This issue brief examines the changes in coverage and financing that have occurred under the Affordable Care Act’s (ACA) Medicaid expansion to provide insight into the potential scope of coverage and funding that may be at risk under a repeal of the law.
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In this Wall Street Journal Think Tank column Drew Altman discusses how Republicans will assume ownership of health care’s policy and political problems as they assume control, and how that may affect their plans for the Affordable Care Act, Medicaid and Medicare.
This new fact sheet examines key questions around the potential changes President-elect Donald Trump and the next Congress may seek to make in Medicaid, a program that covers 73 million people nationally. Depending on how it is structured, a repeal of the Affordable Care Act could reverse the expansion of…
This fact sheet provides insight into how a repeal of the Affordable Care Act (ACA) and changes in the financing structure would affect Medicaid, including the Medicaid expansion, and how a Trump administration could change Medicaid through administrative actions.
This column was published as a Wall Street Journal Think Tank column on November 21, 2016. Early media coverage of the Republican health-care agenda has concentrated on plans to repeal and then replace the Affordable Care Act. The larger story is GOP preparations for a health policy trifecta: to fundamentally change the…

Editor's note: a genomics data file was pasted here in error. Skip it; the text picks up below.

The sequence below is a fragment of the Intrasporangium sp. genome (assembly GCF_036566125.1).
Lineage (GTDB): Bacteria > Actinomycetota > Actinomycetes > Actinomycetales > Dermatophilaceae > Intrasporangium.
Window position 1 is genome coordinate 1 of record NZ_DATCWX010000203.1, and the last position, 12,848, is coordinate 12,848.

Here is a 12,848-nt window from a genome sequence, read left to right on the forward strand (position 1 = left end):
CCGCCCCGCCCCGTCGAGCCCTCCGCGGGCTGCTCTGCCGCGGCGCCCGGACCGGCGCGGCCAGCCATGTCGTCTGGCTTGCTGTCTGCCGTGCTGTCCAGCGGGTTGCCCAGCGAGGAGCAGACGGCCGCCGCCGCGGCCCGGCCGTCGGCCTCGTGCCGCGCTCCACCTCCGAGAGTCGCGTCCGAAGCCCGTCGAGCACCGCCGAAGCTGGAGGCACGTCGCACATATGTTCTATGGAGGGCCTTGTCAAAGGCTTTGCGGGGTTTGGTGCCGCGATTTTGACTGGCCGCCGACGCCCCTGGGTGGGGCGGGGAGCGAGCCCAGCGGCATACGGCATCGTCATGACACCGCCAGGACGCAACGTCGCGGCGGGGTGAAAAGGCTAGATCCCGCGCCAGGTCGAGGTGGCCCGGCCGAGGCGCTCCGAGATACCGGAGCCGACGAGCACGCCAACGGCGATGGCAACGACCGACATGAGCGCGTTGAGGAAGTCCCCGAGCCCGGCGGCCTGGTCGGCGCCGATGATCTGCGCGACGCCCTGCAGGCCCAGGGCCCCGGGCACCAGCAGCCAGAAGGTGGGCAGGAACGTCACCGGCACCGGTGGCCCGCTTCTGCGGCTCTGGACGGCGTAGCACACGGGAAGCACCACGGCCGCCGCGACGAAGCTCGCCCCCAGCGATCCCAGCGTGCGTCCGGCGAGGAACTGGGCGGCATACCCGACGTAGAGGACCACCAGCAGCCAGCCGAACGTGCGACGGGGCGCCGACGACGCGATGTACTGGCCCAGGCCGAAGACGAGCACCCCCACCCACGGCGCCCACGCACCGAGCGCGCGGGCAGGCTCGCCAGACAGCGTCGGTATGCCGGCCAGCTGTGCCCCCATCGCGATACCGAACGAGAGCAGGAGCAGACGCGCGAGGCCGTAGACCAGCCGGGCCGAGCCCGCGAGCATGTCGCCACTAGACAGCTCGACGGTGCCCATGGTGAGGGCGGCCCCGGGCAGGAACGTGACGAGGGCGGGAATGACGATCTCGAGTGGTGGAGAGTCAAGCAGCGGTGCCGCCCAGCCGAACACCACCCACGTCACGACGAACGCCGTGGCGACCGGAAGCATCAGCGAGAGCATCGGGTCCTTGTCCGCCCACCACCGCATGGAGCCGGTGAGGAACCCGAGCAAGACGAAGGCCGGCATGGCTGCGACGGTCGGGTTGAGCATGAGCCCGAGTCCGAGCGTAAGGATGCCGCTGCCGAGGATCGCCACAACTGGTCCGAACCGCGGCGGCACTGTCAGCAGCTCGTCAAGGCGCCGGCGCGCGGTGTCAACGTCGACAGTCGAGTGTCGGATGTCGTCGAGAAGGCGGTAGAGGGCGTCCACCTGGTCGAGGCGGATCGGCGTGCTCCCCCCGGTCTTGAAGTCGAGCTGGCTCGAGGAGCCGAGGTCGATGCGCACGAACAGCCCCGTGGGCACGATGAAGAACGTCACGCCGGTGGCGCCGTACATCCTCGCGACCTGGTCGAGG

Where does President-elect Donald Trump stand on key health care issues? This snapshot outlines his positions and policy statements during the campaign on issues such as health insurance, the ACA, Medicaid, Medicare, the opioid epidemic, prescription drug costs, and women’s reproductive health.
In states that do not implement the Medicaid expansion under the Affordable Care Act (ACA), many adults will fall into a “coverage gap” of earning too much to qualify for Medicaid but not enough to qualify for Marketplace premium tax credits. Nationwide, 2.6 million poor uninsured adults are in this situation. This brief presents estimates of the number of people in non-expansion states who could have been reached by Medicaid but instead fall into the coverage gap, describes who they are, and discusses the implications of them being left out of ACA coverage expansions.
This report summarizes the key national trends to emerge from the latest (2013) participant and expenditure data for the three main Medicaid HCBS programs: (1) the mandatory home health services state plan benefit, (2) the optional personal care services state plan benefit, and (3) optional § 1915 (c) HCBS waivers. It also highlights findings on 2015 eligibility, enrollment, and provider reimbursement policies.
Analysis: Nearly 12 Million People Who Remain Uninsured Are Eligible for Financial Help Under the Affordable Care Act, About Half Through Medicaid and Half Through the Marketplaces
As the Nov. 1 start of the Affordable Care Act’s fourth open enrollment period approaches, a new Kaiser Family Foundation analysis estimates that 11.7 million people who remain without health insurance are eligible for Medicaid in their state or for tax credits to purchase health insurance through their state’s Affordable…